I scored the one point for getting into his deployment zone, but nothing else.


Score: Chaos 1 vs. Ultramarines 4+2

Turn 3: Black Legion

By turn three, the defiler lined it’s sights on Marneus in such a way that he could declare him as the closest target, and dumped all of his firepower into my warlord.  That managed to do three wounds of damage, so I started talking trash–forgetting the inevitable assault.

Despite three wounding hits from the defiler, the Armor of Antilochus pulled off a miracle, saving 2/3 wounds and then re-rolling the final (with a command point–and earning it back) for no damage.  I whiffed on the retaliating strikes though.

His other forces put himself into position to score an objective in my turn, but lacked enough firepower to do any real damage.

Score: Chaos 1 vs. Ultramarines 4+2

Turn 3:  Ultramarines

The turn was far more elaborate than it needs to be for this write-up.  At this point, I needed to shimmy around the defiler to manage to hold objective #2–which I did, with my lone remaining terminator.  The rest of my turn was spent jockying for position to ensure that defiler would die before it could swing at “mittens” (an affectionate nickname for my warlord and his two oversized powergloves).  Had my terminator failed to kill it, the dreadnought would’ve stepped up to take a swing.

Everything else in my army did what it could to maximize damage potential and kill the chaos marines off of the objective.  I did manage to wipe out one squad of five (with 2+ saves, thanks to the cover) and mortally wound the rhino with a lucky melta shot, but I wasn’t able to clear them all off.  Sure, I forgot to charge them, but I just didn’t have enough oompf left to also kill off the rhino.  Maybe if I’d charged I would’ve had enough guys to properly contest the objective though.

He managed to score two points for defending that objective, and I earned three for my “mission critical objective.”

Score: Chaos 3 vs. Ultramarines 7+2

Turn 4:  Black Legion

The game was about over at this point, but we let him take a stab at the only achievable objective he had left.  Doing so involved running with his remaining three marines and charging with a rhino and terminators.  He had to kill off five tactical marines to kill them off objective #3.  He tried valiantly, but the dice just weren’t in his favor.  At that point, we wound up calling the game, with each of us earning points for Linebreaker.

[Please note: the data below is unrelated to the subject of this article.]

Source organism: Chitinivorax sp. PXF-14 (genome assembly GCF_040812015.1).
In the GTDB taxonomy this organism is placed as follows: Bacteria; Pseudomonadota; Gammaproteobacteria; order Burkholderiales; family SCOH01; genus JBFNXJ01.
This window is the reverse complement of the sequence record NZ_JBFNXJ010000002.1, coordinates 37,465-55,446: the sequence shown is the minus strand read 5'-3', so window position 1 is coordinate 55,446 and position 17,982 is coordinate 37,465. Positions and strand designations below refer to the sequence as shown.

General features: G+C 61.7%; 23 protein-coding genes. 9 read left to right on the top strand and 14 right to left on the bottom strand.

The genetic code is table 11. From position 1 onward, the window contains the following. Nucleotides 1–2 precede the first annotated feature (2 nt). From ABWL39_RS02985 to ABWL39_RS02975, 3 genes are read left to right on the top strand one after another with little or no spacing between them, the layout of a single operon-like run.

Score: Chaos 3+1 vs. Ultramarines 7+3

What I Learned:

With my first game of marines, I would’ve thought there would be more to learn.  I’m guessing that the list was mitigated by the fact that I’ve played against marines before, and my list wasn’t terribly varied.  I tried not to include all of the best of the best units.

  1. Teleport Homer.  It’s a thing, but I’m going to need a model for it.
  2. The “Chapter Master” ability is Amazing.  I thought it was a special rule for Marneus, but it looks like all chapter masters give you a 6″ bubble of re-rolls.  It’s not just 1’s, but all dice, so it proved to be great for me.  That was definitely the best thing in my army.
  3. My chaplain was garbage.  Maybe he isn’t always garbage, but he was for me.  Pairing him with Marneus was a mistake: the first granted me “re-roll to hit in the fight phase” while the second was “re-roll all to-hit rolls.”  The bubbles weren’t helpful, and the chaplain didn’t really provide any durability or damage output either.  Maybe he’s good in other games though.
  4. Know your rules.  Simon had an innate rule for his army that on 6’s to hit, he could generate additional attacks.  I’d never seen the rule before and was busy learning/forgetting my own rules, so I wasn’t much help.
  5. Grenade throwing is a thing.  At least I think it is–I didn’t do it in the game, but just now I seem to recall that Brandon likes to do that.
  6. Vehicles might not be as durable as I thought.  10 Wounds at Toughness 7 and a 3+ save is nothing to scoff at, but I managed to kill off quite a few tanks with my missiles.
  7. Lascannons > Missile Launchers.  There’s really no reason to run missile launchers as Lascannons are simply better.  I suppose you could fire frag, but what kind of goofball actually does that.  There’s almost always something to fire a krak missile at.